LSSA mourns the death of Barbara Whittle

August 1st, 2019

Communication Manager of the Law Society of South Africa (LSSA), Barbara Whittle passed away on 10 July. Ms Whittle has been in the employ of the LSSA since 1987.

By Nomfundo Jele

The Law Society of South Africa (LSSA) is deeply saddened by the untimely death of its Communication Manager, Barbara Whittle. Ms Whittle lost her battle with cancer and passed away in the afternoon of 10 July. She was 55 years old.

On learning of her death, LSSA President, Mvuzo Notyesi said in a statement: ‘The LSSA, its Exco, staff and the profession have lost a colleague, a dear friend, and mentor passionate about people and her job.’

He added: ‘Barbara has been in the employ of the LSSA since 1987. She started off as an Editorial Assistant and worked her way through the ranks to become Communication Manager in 2006. She loved and lived for the LSSA and the legal profession, always serving with a smile. She served the profession in a professional, competent and objective manner; always remembering the core objectives on the independence of the profession, the judiciary and the rule of law. She always went the extra mile and continued to work right up until the end.’

The LSSA offered its support, thoughts and prayers to Ms Whittle’s husband Marius who has walked every step with her and with the LSSA all these years. ‘May he find solace in the knowledge that Barbara was loved, appreciated and admired by the staff and stakeholders of the LSSA, the legal profession and beyond,’ the statement read.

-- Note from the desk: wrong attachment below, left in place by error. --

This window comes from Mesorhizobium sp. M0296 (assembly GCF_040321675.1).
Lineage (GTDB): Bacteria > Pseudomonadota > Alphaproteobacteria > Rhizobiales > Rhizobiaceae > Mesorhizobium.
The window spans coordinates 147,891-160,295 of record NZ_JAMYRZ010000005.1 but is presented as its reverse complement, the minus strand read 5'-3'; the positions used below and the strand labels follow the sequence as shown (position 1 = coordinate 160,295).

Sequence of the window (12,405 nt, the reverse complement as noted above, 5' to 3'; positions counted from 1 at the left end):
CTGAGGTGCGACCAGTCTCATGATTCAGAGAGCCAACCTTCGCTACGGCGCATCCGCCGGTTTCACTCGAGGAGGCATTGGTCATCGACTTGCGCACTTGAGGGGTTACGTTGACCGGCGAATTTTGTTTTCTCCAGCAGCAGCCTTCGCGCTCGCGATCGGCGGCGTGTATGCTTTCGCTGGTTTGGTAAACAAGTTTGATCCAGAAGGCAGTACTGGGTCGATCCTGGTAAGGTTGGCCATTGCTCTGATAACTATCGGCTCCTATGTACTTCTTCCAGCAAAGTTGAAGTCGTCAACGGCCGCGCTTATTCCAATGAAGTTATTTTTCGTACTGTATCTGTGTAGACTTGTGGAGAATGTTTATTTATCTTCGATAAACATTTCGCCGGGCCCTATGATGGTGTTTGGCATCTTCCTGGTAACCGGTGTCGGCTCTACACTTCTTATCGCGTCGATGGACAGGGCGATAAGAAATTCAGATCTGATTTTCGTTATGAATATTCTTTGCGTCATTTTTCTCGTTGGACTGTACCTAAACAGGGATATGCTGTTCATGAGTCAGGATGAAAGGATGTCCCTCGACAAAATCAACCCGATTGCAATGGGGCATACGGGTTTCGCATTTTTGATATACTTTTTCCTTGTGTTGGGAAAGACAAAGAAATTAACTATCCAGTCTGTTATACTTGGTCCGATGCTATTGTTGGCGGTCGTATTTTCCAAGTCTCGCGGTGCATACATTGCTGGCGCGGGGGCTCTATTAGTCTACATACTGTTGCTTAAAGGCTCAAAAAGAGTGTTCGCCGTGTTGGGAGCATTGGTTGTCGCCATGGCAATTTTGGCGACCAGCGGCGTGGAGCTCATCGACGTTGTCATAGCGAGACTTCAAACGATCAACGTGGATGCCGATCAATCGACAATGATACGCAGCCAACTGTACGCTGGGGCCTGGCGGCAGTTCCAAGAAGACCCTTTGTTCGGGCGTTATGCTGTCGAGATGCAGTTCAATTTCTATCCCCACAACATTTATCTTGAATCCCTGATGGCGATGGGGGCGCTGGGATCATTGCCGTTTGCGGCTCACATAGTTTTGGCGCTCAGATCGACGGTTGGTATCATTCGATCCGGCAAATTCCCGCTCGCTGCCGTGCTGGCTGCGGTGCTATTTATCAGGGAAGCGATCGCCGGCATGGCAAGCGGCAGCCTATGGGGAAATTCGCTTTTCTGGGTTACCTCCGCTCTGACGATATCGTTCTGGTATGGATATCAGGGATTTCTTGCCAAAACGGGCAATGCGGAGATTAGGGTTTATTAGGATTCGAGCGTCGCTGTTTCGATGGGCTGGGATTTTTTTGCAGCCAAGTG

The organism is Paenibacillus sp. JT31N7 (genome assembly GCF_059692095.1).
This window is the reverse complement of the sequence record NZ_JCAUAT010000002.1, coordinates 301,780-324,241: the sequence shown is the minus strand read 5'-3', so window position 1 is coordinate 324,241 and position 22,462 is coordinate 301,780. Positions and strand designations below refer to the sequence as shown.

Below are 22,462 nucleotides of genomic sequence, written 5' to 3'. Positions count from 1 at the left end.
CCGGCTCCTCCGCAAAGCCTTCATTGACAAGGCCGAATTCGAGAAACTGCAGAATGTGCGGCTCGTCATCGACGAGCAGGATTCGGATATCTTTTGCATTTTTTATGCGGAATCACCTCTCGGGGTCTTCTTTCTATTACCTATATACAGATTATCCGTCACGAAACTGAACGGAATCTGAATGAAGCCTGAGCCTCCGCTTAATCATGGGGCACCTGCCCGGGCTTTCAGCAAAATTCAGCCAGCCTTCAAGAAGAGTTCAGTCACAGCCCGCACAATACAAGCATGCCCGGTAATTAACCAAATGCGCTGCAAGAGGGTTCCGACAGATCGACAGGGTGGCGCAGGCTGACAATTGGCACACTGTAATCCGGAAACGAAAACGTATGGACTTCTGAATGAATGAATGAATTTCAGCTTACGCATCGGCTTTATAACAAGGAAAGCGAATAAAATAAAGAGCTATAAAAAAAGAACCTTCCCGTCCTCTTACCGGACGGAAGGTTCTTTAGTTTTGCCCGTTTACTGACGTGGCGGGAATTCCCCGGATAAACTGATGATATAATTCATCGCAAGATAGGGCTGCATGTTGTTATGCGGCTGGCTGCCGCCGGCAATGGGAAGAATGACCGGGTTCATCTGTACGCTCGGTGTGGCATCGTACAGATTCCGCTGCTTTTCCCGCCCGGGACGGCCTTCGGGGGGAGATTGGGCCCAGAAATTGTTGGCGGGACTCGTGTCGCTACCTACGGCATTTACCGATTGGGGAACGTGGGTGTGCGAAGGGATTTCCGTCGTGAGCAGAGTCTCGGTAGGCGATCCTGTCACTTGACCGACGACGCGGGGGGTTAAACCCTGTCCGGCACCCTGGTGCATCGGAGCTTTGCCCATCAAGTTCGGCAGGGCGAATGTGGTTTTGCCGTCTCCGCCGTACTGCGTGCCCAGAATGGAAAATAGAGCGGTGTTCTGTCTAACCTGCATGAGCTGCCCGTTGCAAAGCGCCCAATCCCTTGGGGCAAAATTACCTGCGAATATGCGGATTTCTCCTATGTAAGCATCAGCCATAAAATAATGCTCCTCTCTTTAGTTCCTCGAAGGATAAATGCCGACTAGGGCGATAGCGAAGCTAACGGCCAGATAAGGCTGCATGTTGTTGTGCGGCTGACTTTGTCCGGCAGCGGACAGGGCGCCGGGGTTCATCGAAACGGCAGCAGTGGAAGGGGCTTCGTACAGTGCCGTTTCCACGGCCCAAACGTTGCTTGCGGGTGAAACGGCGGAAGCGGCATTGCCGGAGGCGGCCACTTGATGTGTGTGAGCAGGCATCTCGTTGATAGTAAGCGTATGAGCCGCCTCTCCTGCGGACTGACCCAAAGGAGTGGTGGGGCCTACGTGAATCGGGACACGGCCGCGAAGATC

The National Association of Democratic Lawyers (NADEL) also paid tribute to Ms Whittle. In a press release, NADEL remembered Ms Whittle working tirelessly for the cause of unity of the legal profession post-1994. NADEL described Ms Whittle as ‘always the busiest, whilst the negotiations processes were slow. She was open and confident when suspicion and doubt filled the air and had the broadest smile that broke down barriers.’

NADEL added: ‘She was a trusted official, dealing positively with differences and never indulging in any gossip or disclosing information that was within her own knowledge. It was these qualities that made her a force within the legal profession. … We have lost a loyal friend to everyone. An exemplary example of a true servant of our young democracy who taught us to be human.’

Nomfundo Jele, Communications Officer, Law Society of South Africa,